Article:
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Chapter 1-17

Operations - Chapters 1-17 Complete Chapter Notes.doc

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Wilfrid Laurier University
Paul Iyogun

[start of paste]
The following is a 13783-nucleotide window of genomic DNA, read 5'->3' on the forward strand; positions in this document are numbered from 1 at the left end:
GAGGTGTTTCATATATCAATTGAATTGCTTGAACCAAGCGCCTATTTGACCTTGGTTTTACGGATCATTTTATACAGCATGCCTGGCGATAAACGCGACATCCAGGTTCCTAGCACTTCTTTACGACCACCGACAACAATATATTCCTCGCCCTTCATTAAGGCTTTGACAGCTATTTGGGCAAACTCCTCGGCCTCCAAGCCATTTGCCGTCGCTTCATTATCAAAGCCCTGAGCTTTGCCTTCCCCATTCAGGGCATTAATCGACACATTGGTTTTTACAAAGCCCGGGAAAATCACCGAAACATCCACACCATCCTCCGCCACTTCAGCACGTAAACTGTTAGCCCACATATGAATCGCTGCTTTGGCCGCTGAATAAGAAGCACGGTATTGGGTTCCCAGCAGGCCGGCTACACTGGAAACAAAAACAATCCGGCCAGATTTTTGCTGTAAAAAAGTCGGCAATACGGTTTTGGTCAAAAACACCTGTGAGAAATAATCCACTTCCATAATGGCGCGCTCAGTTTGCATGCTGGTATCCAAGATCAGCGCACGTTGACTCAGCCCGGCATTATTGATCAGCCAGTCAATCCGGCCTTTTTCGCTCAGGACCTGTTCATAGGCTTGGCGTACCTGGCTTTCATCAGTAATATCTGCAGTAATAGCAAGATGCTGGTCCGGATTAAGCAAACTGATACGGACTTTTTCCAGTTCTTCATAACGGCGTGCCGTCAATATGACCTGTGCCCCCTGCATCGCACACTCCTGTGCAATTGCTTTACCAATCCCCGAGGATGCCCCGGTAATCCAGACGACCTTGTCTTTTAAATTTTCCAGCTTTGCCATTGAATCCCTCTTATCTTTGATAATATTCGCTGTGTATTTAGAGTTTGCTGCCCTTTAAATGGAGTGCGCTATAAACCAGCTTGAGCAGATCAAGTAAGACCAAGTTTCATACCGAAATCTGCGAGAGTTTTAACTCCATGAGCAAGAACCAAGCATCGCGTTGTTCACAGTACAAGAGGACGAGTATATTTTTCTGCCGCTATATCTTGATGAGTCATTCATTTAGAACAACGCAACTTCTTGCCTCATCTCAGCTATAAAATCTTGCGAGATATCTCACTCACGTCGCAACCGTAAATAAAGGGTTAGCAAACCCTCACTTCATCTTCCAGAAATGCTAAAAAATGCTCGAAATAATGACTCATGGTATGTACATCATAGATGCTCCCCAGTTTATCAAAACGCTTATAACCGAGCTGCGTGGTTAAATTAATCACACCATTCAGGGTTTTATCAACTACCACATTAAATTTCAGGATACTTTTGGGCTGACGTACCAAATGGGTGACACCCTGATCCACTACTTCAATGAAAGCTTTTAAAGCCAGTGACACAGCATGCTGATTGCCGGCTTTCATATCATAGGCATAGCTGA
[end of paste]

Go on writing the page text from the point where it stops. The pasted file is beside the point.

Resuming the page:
Chapter One: Introduction to Operations Management Operations Management – the management of processes or systems that create goods and/or provide services Process – a series of linked actions, changes, or functions bringing about a result Three types of processes: 1) Core - directly create goods/services 2) Support - support core processes 3) Managerial - govern the system Using example of an airline: a) Core Processes: reservations, boarding and flying the planes, handling luggage b) Support Processes: forecasting, scheduling, managing inventories c) Managerial Processes: capacity planning, locating facilities, employee motivation Efficiency – operating at minimum cost and time Effectiveness – achieving the intended goals (quality and responsiveness) Transformation Process Food Processor: Inputs Processes Output Raw vegetables Cleaning Canned vegetables Metal sheets Making cans Water Cutting Energy Cooking Labour Packing Building Labelling Equipment Value Added – the difference between the cost of inputs and the value or price of outputs In non-profit organizations, the value of outputs (police, fire protection) is their value to society. In for profit organizations , the value of outputs is measured by the prices customers are willing to pay. A company may find that it is producing an item much earlier than the scheduled delivery. This causes the item to sit in storage longer than necessary which adds no value. Reducing storage time would reduce the transformation cost and increase the value added. Lead Time – the time between ordering a good/service and receiving it Other Functions Supporting Operations: - Accounting – supplies info to management on costs of labour/materials - Logistics – storage, transportation of raw material to the plant, warehouse, retail outlets, customers - Product Design – create goods/services - Maintenance – general upkeep and repair of equipment, buildings and grounds etc. - Manufacturing engineering – design or purchase of the machines and equipment needed in the production process - MIS – provides management with information it needs to effectively manage mainly through design systems (hardware/software) to capture relevant information and prepare reports - Purchasing – procurement of materials, supplies, equipment and services - Personnel/HR – concerned with recruitment and training of personnel, labour relations etc. Certain decisions affect the design of the system and others are operational. Costs, space, capacities, and quality are directly affected by design decisions. Even though operations management is not solely responsible for making all design decisions, it can provide a wide range of information that will have an effect on the decisions. Responsibilities of Operations Managers 1. Planning - capacity, location, layout 2. Organizing - departments, staffing, suppliers 3. Directing - scheduling, job assignments, purchasing 4. Controlling - quality control, motivation, inventory control Decision Making 1) Models – an abstraction of reality; a simplified representation of something - models ignore the unimportant details so that attention can be concentrated on the most important aspects of a situation, thus increasing the opportunity to understand a problem and its solution 2) Quantitative Approaches - an attempt to obtain optimum solutions to the mathematical models of managerial problems, sometimes done by solving a set of equations (linear programming, queuing techniques etc.) 3) Analysis of Trade-offs - ex. deciding on the amount of inventory to stock, the manager may take into account the trade-off between the increased level of customer service that the additional inventory would yield and the increased costs required to stock that inventory - in scheduling overtime, the manager may weigh the value of the increased output against the higher costs of overtime (higher labour costs, lower productivity, lower quality) 4) Systems Approach System – a set of interrelated parts that must work together - the output and objectives of the organization as a whole take precedence over those of any one part - this is essential whenever something is being designed, redesigned, improved or changed An example of the systems approach is when investigating whether the upcoming model of a car will have antilock brakes, a designer make take into account how customers will view the change, instructions for using the brakes, chances for misuse, the cost of producing the new brakes, installation, recycling worn-out brakes, and repair procedures. 5) Establishing Priorities - managers must direct their efforts to where they will do the most good to avoid wasting time Pareto phenomenon – a few factors account for a high percentage of results achieved 6) Ethics - when making decisions, managers must consider how their decisions will affect shareholders, employees, customers, the community, and the environment Craft Production – system in which highly skilled workers use simple, flexible tools to produce small quantities of customized goods - production was slow and costly and when parts failed, the replacements had to be custom made Division of Labour – breaking up a production process into small tasks so that each worker performs a small portion of the overall job Interchangeable Parts – parts of a product made to such precision that they do not have to be custom fitted Mass Production – system in which lower-skilled workers use specialized machinery to produce high volumes of standardized goods Total Quality Management – involving every employee in a continual effort to improve quality and satisfy the customers Lean Production – systems that use minimal amounts of resources to produce a high volume of high-quality goods with some variety Craft Production Mass Production Lean Production Description High variety, High volume of Moderate to high customized output, standardized volume of output, with one or a few output, emphasis with more variety skilled workers on volume than mass responsible for an production entire unit of output Examples Home remodelling, Sugar, steel, Automobile landscaping, hotels, paper components, painting, surgery industrial equipment, furniture Advantages Wide range of Low cost per unit, Flexibility, variety, choice, output requires mostly high quality of tailored to low-skilled workers goods customer needs Disadvantages Slow, requires Rigid system, No safety nets to skilled workers, few difficult to offset any system economies of accommodate breakdowns, fewer scale, high cost changes in output opportunities for and low volume, product employee standardization design, or process advancement, design more worker stress, requires higher-skilled workers than mass production E-Commerce – use of the Internet and other electronic networks to buy and sell goods and services Supply Chain – a sequence of activities and organizations involved in producing and delivering a good or service Organizations must constantly monitor current trends and take them into account in their strategies and operations management: a) The Internet and e-commerce b) Technology c) Globalization d) Supply chains Chapter Two: Competitiveness, Strategic Planning, and Productivity Competitiveness – ability and performance of an organization in the marketplace compared to other organizations that offer similar goods or services Strategy – the long-term plans that determine the direction an organization takes to become (or remain) competitive Strategic Planning – the managerial process that determines a strategy for the organization Key purchasing Criteria – the major elements influencing a purchase: price, quality, variety and timeliness (the availability of goods/services when they are needed by the customer) Value = quality, timeliness, etc. this equation represents the “best buy” or best “value” price In complex purchases, customers may use two categories of criteria: order qualifiers and order winners: Order Qualifiers – purchasing criteria that customers perceived as minimum standards of acceptability to be considered for purchase - these may not be sufficient to get a customer to purchase from the organization Order Winners – purchasing criteria that cause the organization to be perceived as better than the competition Over time, a characteristic that once was an order winner may become an order qualifier, or vice versa. Organizations compete by emphasizing one or more of the key purchasing criteria in their goods/services. These are called “competitive priorities.” Competitive Priorities – the importance given to operations characteristics: cost, quality, flexibility, and delivery - in this context, flexibility means being able to produce a variety of goods/services in one facility and delivery means being able to consistently meet promised due dates (usually through Just-in-Time inventory systems) Strategic Planning is the process of determining a strategy, long-term plans that will set a new direction for an organization, and implementing it through allocation of resources and action plans. Progressive organizations perform strategic planning regularly, while others may only perform is when facing a crisis. Strategic planning starts with top management soliciting the performance of the industry and where it is headed in the next 1-5 years. Next management may form/adjust the organization’s mission and vision and brainstorm/evaluate ways to achieve them. Finally, the chosen strategy is implemented by determining a set of action plans at the operating department level. The analysis usually concerns the competitiveness of the organization. The SWOT (strength, weaknesses, opportunities, and threats) analysis will be used to build strengths, take advantage of market opportunities, and avoid/neutralize its weaknesses to defend against threats. See page 30. Mission – where the organization is going now Vision – where the organization desires to be in the future Values – shared beliefs of the organization’s stakeholders See page 32 for examples. Mission/Vision  Goals  Organizational Strategy  Functional Strategies  Finance/Marketing/Ops Tactics – medium term plans used as components of a strategy Action Plan – a medium or short term project to accomplish a specific objective, assigned to an individual, with a deadline and the resources needed An example for a high school student: Mission/Vision: Live a good life Goal: Successful career, good income Strategy: Obtain a university education Tactics: Select a university and a major; decide how to finance the education Action Plans: Register, buy books, take courses, study See page 34, figure 2-2 for an example of objectives and an action plan Operations Strategy – the approach that is used to guide the operations function - comprises a set of well-coordinated policies, objectives, and actions plans, directly affecting the operations function, which is aimed at securing a long-term sustainable competitive advantage Nine Strategic Decision Categories 1. Facility – how to specialize or focus each facility (by market, product group, or production process) 2. Capacity – long-term capacity decisions relate to size of plants and major equipment - the main issue is whether and how to change the capacity in anticipation of future demand 3. Vertical Integration – the ownership of a major part of the supply chain 4. Vendor Relations – work with a supplier to assure/control its production processes 5. Product Mix and New Products – flexible production systems are necessary for new products 6. Process Types and Technology – choosing the appropriate technologies and degree of automation 7. Human Resources – workers/staff are appraised, selected, developed, motivated, promoted etc. 8. Quality – product quality is determined during the design/production 9. Operations Infrastructure and Systems – choosing a computerized planning and control system - whether to use JIT production, operations policies, and the type of production/delivery system Formulation of an Operations Strategy 1. Link the organization goals to the operation strategy 2. Categorize the customers into types (major and other) and determine which of the four competitive priorities (cost, quality, delivery and flexibility) should be emphasized 3. Group product lines into types (ex. low volume and high volume) 4. Conduct an operations audit to determine the strengths and weaknesses of the current operations strategy in each of the nine strategic decision categories 5. Assess the degree of focus at each plant 6. Develop an operations strategy and re-allocate product lines to plants if necessary Generic Operations Strategies - theme based operations improvement programs (such as JIT and total quality management) - an example is the continuous improvement strategy where a company can introduce new product features and continuously improve both products and processes Time-Based Competition – strategy that focuses on reduction of time needed to accomplish tasks Outsourcing – buying a part of a good/service or a segment of production/service process from another company or supplier Productivity = Output Input - this is a measure of productive use of resources Productivity Growth = Current Period Productivity – Previous Period Productivity Previous Period Productivity Ex. If productivity increased from 80 to 84, the growth rate would be: 84 – 80 = 0.05 or 5% 80 To measure productivity, it depends on the type of job performed. The following are examples of labour productivity: Square metres of carpet installed = Square metres of carpet installed per labour hour Labour hours Number of offices cleaned = Number of offices cleaned per shift Number of shifts Units of output = Units of output per hour of machine use Machine Hour Determine the productivity: a) Four workers installed 720 square metres of carpet in eight hours Productivity = Square metres of carpet installed Labour hours worked = 720 square metres 4 workers x 8 hours = 22.5 square metres/worker hour b) A machine produced 68 usable pieces of a part in two hours Productivity = Usable pieces Production time = 68 pieces 2 hours = 34 pieces/hour Calculations of inputs in a multifactor productivity measure use a common unit of measurement, such as dollars. For example: Quantity of production _ Labour cost ($) + Materials cost ($) + Machine overhead ($) Output = 7,040 units Input costs: Labour $1,000, Materials $520, Machine Overhead $2,000 Multifactor Productivity = Output = ____7,040 units_______ Labour + Materials + Machine Overhead $1,000 + $520 + $2000 = 2 units/dollar Chapter Three: Demand Forecasting Demand Forecast – the estimate of expected demand during a specified future period Features Common to All Forecasts 1. Forecasting techniques generally assume that the same underlying causal system that existed in the past will continue to exist in the future 2. Forecasts are rarely perfect; actually results usually differ from predicted values - no one can predict precisely how related factors will impinge upon the variable in question - allowances should be made for inaccuracies 3. Forecasts for groups of items tend to be more accurate than forecasts for individual items - ex. forecast for total sales of a new T shirt will be more accurate than the forecast for each size/colour 4. Forecast accuracy decreases the farther the forecasted time period is into the future Forecasting Horizon – the range of time periods we are forecasting for Elements of a Good Forecast 1. Forecasting horizon must be long enough so that its results can be used 2. The degree of accuracy of the forecast should be stated 3. The forecasting method/software chosen should be reliable; it should work consistently 4. The forecast should be expressed in meaningful units Steps in the Forecasting Process 1. Determine the purpose of the forecast - the level of detail required, the amount of resources that can be justified and the level of accuracy 2. Establish a forecasting horizon 3. Select a forecasting technique 4. Gather and analyze relevant historical data 5. Prepare the forecast 6. Monitor the forecast There are two general approaches to forecasting: judgemental and quantitative. Judgemental methods consist mainly of subjective inputs. Quantitative methods involve either the use of a time series model to extend the historical pattern of data into the future or the development of associative models that attempt to utilize causal variables to make a forecast. Judgemental Methods – use non-quantitative analysis of historical data and/or analysis of subjective inputs from consumers, sales staff, managers, executives, similar products, and experts to help develop a forecast Time Series Models – extend the pattern of data into the future Associative Models – use explanatory variables to predict future demand for the variable of interest Judgemental Methods - executive opinions - sales force opinion - consumer surveys - historical analogies (looking at the demand for a similar product in the past) - expert opinions Delphi Method – experts complete a series of questionnaires, each developed from the previous one, to achieve a consensus forecast (a part of the “expert opinions” method) Time Series – a time-ordered sequence of observations taken at regular intervals of time Analysis of time series data requires the analyst to identify the underlying behaviour of the series: 1. Level (Average) – a horizontal pattern of time series – constant 2. Trend – persistent upward/downward movement in data 3. Seasonality – regular wavelike variations related to the calendar, weather, or recurring events 4. Cycle – wavelike variation lasting more than one year 5. Irregular Variation – caused by unusual one-time explainable circumstances (not typical behaviour) 6. Random Variation – residual variations after all other behaviours are accounted for Naive Forecast – for a stable series, the naive forecast for the period equals the previous period’s actual rate Period 1, actual 50 Period 2, actual 53 (change from previous value of +3) Naive forecast would estimate Period 3 to have a value of 56 (53+3) Moving Average – technique that averages a number of recent actual values as forecast for current period; it is updated as new values become available Ex. Calculate a three-period moving average forecast for the demand for a product, given its demand for the last five periods: Period Demand 1 42 2 40 3 43 4 40 5 41 F6= 43 + 40 + 41 = 41.33 3 Weighted Moving Average – a variation of moving average where most recent values in the time series are given larger weight in calculating a forecast Period Demand Weight 1 42 - 2 40 0.1 3 43 0.2 4 40 0.3 5 41 0.4 F6= 0.1(40) + 0.2(43) + 0.3(40) + 0.4(41) = 41.0 The advantage of a weighted moving average over a simple moving average is that the weighted moving average is more reflective of the most recent observations. Exponential Smoothing – weighted averaging method based on previous forecast plus a percentage of the different between that forecast and the previous actual value Forecast = Previous forecast + a(Previous actual – Previous forecast) Suppose that the previous forecast was 42 units, previous actual demand was 40 units and a = 0.1. The new forecast would be computed as follows: Ft= 42 + 0.1(40-42) = 41.8 Then if actual demand turns out to be 43, the next forecast would be: Ft= 41.8 + 0.1(43-41.8) = 41.92 Adaptive Exponential Smoothing – a version of exponential smoothing where the smoothing constant is automatically modified in order to prevent large forecast errors from occurring Linear Trend Equation – y =ta + bt, used to develop forecasts when linear trend is present Consider the trend t = 45 + 5t. The intercept is 45 and the slope is 5. On average, the value of forecast will increase by 5 units for each time period. If t=10, the forecast t = 45 + 5(10) = 95 units. Refer to the example on the next page. Cell phone sales of a company over the last 10 weeks are shown (first two columns). Determine the equation of the linear trend and predict the sales of cell phones for weeks 11 and 12. The coefficients of the line, a and b, can be computed using the following equations: 2 Week Unit ty t (t) Sales (y) 1 700 700 1 2 724 1448 4 3 720 2160 9 4 728 2912 16 5 740 3700 25 6 742 4452 36 7 758 5306 49 8 750 6000 64 9 770 6930 81 10 775 7750 100 55 7407 41358 385 b = 10(41358) – 55(7407) = 6195 = 7.51 10(385) – 55(55) 825 a = 7407 – 7.51(55) = 699.4 10 Therefore, the trend line is t = 699.4 + 7.51t F11= 699.4 + 7.51(11) = 782.01 F12= 699.4 + 7.51(12) = 789.52 Trend-Adjusting Exponential Smoothing – variation of exponential smoothing used when a time series exhibits trend See pages 71-72 for formulas and examples. Seasonal Variations – regularly repeating wavelike movements in series values that can be tied to recurring events, weather or calendar Ex. Q1= 1.2, Q 2 1.1, Q =30.75, Q = 4.95. The trend is projected using equation yt= 124 + 7.5t The trend values at t = 15 and t = 16 are: y15 = 124 + 7.5(15) = 236.5 y15 = 124 + 7.5(16) = 244.0 Multiplying the trend value by the appropriate quarter relative yields a forecast that includes both trend and seasonality. F15= 236.5(1.10) = 260.15 F16= 244.0(0.75) = 183.00 Centered Moving Average (CMA) – a moving average positioned at the centre of the data that were used to compute it A three period average is positioned at period 2. See pages 76 and 77 for examples. Predictor Variables – variables that can be used to predict values of the variable of interest Regression – technique for fitting a line to a set of points Least Squares Line – minimizes the sum of the squared deviations around the line See pages 80-82 for examples of simple linear regression. Correlation Coefficient – a measure of the strength of relationship between two variables See page 83 for the equation to compute the correlation coefficient. Forecast Error – difference between the actual value and the forecast value for a given period Forecast Error = Actual Value – Forecast Value et= A t F t If actual demand for a month is 100 units and forecast demand was 90 units the forecast was too low and the forecast error is 100 - 90 = +10. Mean Absolute Deviation (MAD) – the average of absolute value of forecast errors Mean Squared Error (MSE) – the average of square of forecast errors Mean Absolute Percent Error (MAPE) – the average absolute percent forecast error MAD = MSE = MAPE = Bias – the sum of forecast errors It is necessary to monitor forecast errors to ensure that the forecasting process is performing adequately and remains accurate enough. Control Chart for Forecast Errors – a time series plot of forecast errors that has limits for individual forecast errors If forecast errors are not randomly distributed around a mean of zero (no bias) or the distribution of forecast errors isn’t normal, corrective action is needed. An alternative measure to control the forecasting performance is tracking signal. Tracking Signal – a measure used to control the forecasting process: sum of forecast errors divided by mean absolute forecast error Chapter 4: Product Design Product Design – determining the form and function of the product Reverse Engineering – dismantling a competitor’s product to discover what it is composed of and how the components work, searching for own-product improvements Research and Development – lab scientists and engineers involved in creative work on a systematic basis to increase knowledge directed toward product and process innovation Life Cycle – incubation, growth, maturity, saturation and decline Incubation - item is introduced Growth - design improvements create a more reliable and less costly product Maturity - demand levels off, few design changes Saturation - decline in demand Decline - in decline, companies attempt to prolong the useful life of a product by improving its reliability, reducing costs of producing it, or redesigning it Standardization – extent to which there is absence of variety in a part or product Mass Customization – producing basically standardized goods or services but incorporating some degree of customization Delayed Differentiation – producing, but not quite completing, a product until customer preferences are known Modular Design – parts are grouped into modules that are easily replaced or interchanged - the product is composed of a number of modules or components instead of a collection of individual parts Reliability – the ability of a product, part, or system to perform its intended function under normal conditions Failure – situation in which a product, part, or system does not perform as intended Robust Design – design that can function over a broad range of conditions Product Liability – a manufacturer is liable for any injuries or damages caused by a faulty product Remanufacturing – refurbishing used products by replacing worn-out or defective components Design for Disassembly – design so that used products can be easily taken apart Recycling – recovering materials for future use Concurrent Engineering – bringing engineering design, manufacturing engineers, and staff from marketing, manufacturing and purchasing together early in the design phase Computer-Aided-Design (CAD) – product design using computer graphics Design For Manufacturing (DFM) – takes into account the organization’s manufacturing capabilities when designing a product Design For Assembly (DFA) – focuses on reducing the number of parts in a product and on assembly methods and sequence Quality Function Deployment (QFD) – a structured approach that integrates the “voice of the customer” into product design Chapter 5: Strategic Capacity Planning Capacity – the upper limit on the workload that an operating unit can handle - capacity is also measured as maximum production rate Strategic Capacity Planning – systematic